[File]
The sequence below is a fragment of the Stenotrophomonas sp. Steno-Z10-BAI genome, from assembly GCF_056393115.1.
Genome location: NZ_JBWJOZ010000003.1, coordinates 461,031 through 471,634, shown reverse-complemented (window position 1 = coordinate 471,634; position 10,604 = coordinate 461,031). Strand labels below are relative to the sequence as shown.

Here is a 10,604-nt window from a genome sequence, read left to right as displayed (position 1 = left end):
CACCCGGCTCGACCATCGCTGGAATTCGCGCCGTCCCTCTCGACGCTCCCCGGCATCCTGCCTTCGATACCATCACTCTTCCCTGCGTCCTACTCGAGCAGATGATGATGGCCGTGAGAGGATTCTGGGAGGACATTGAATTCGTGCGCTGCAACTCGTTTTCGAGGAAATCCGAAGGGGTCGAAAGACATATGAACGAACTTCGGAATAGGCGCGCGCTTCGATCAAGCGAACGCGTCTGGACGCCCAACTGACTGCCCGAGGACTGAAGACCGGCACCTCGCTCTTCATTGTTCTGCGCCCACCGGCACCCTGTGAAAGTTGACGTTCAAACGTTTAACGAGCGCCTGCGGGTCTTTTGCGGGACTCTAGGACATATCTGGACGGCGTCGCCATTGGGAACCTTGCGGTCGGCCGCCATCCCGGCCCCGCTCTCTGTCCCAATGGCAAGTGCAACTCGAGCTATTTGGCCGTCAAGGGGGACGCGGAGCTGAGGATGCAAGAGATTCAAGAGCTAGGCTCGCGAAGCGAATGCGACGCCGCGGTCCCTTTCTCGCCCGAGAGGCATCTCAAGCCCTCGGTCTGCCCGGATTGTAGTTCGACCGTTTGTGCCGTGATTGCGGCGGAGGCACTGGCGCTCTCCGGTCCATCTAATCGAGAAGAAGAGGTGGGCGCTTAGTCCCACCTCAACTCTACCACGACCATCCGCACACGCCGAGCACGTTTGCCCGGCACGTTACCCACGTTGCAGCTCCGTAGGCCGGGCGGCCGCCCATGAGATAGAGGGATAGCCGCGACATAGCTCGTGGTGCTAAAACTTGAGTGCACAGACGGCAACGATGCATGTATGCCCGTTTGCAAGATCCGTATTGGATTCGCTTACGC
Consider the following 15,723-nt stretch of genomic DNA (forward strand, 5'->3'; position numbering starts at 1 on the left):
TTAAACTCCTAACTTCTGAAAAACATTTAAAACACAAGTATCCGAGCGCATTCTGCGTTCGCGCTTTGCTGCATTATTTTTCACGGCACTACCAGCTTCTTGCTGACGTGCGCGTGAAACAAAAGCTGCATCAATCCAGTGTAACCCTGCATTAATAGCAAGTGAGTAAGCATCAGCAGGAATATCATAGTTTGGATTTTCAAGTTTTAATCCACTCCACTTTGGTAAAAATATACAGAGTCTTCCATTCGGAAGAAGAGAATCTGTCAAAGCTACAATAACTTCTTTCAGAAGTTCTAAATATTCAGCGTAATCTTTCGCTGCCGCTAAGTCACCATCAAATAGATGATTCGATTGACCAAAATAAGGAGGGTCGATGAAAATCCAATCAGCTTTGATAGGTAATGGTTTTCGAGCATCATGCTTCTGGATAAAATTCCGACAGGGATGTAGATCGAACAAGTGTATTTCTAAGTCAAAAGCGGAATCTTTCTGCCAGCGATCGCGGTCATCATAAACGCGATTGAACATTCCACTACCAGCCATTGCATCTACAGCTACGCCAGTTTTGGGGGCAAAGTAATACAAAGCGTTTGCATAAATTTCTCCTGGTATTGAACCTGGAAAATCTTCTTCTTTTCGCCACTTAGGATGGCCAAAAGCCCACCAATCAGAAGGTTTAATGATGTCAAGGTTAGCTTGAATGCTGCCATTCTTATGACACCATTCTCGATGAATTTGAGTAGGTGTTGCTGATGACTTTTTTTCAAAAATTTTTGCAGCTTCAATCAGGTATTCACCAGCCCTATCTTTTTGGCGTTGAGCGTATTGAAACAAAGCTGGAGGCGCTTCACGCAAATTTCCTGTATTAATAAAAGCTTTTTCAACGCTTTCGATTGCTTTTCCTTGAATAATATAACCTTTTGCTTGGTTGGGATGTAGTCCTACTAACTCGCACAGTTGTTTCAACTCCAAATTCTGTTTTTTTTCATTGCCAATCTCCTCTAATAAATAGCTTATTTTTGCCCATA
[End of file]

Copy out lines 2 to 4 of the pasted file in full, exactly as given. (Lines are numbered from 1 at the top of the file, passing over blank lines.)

Genome location: NZ_JBWJOZ010000003.1, coordinates 461,031 through 471,634, shown reverse-complemented (window position 1 = coordinate 471,634; position 10,604 = coordinate 461,031). Strand labels below are relative to the sequence as shown.

Here is a 10,604-nt window from a genome sequence, read left to right as displayed (position 1 = left end):
CACCCGGCTCGACCATCGCTGGAATTCGCGCCGTCCCTCTCGACGCTCCCCGGCATCCTGCCTTCGATACCATCACTCTTCCCTGCGTCCTACTCGAGCAGATGATGATGGCCGTGAGAGGATTCTGGGAGGACATTGAATTCGTGCGCTGCAACTCGTTTTCGAGGAAATCCGAAGGGGTCGAAAGACATATGAACGAACTTCGGAATAGGCGCGCGCTTCGATCAAGCGAACGCGTCTGGACGCCCAACTGACTGCCCGAGGACTGAAGACCGGCACCTCGCTCTTCATTGTTCTGCGCCCACCGGCACCCTGTGAAAGTTGACGTTCAAACGTTTAACGAGCGCCTGCGGGTCTTTTGCGGGACTCTAGGACATATCTGGACGGCGTCGCCATTGGGAACCTTGCGGTCGGCCGCCATCCCGGCCCCGCTCTCTGTCCCAATGGCAAGTGCAACTCGAGCTATTTGGCCGTCAAGGGGGACGCGGAGCTGAGGATGCAAGAGATTCAAGAGCTAGGCTCGCGAAGCGAATGCGACGCCGCGGTCCCTTTCTCGCCCGAGAGGCATCTCAAGCCCTCGGTCTGCCCGGATTGTAGTTCGACCGTTTGTGCCGTGATTGCGGCGGAGGCACTGGCGCTCTCCGGTCCATCTAATCGAGAAGAAGAGGTGGGCGCTTAGTCCCACCTCAACTCTACCACGACCATCCGCACACGCCGAGCACGTTTGCCCGGCACGTTACCCACGTTGCAGCTCCGTAGGCCGGGCGGCCGCCCATGAGATAGAGGGATAGCCGCGACATAGCTCGTGGTGCTAAAACTTGAGTGCACAGACGGCAACGATGCATGTATGCCCGTTTGCAAGATCCGTATTGGATTCGCTTACGC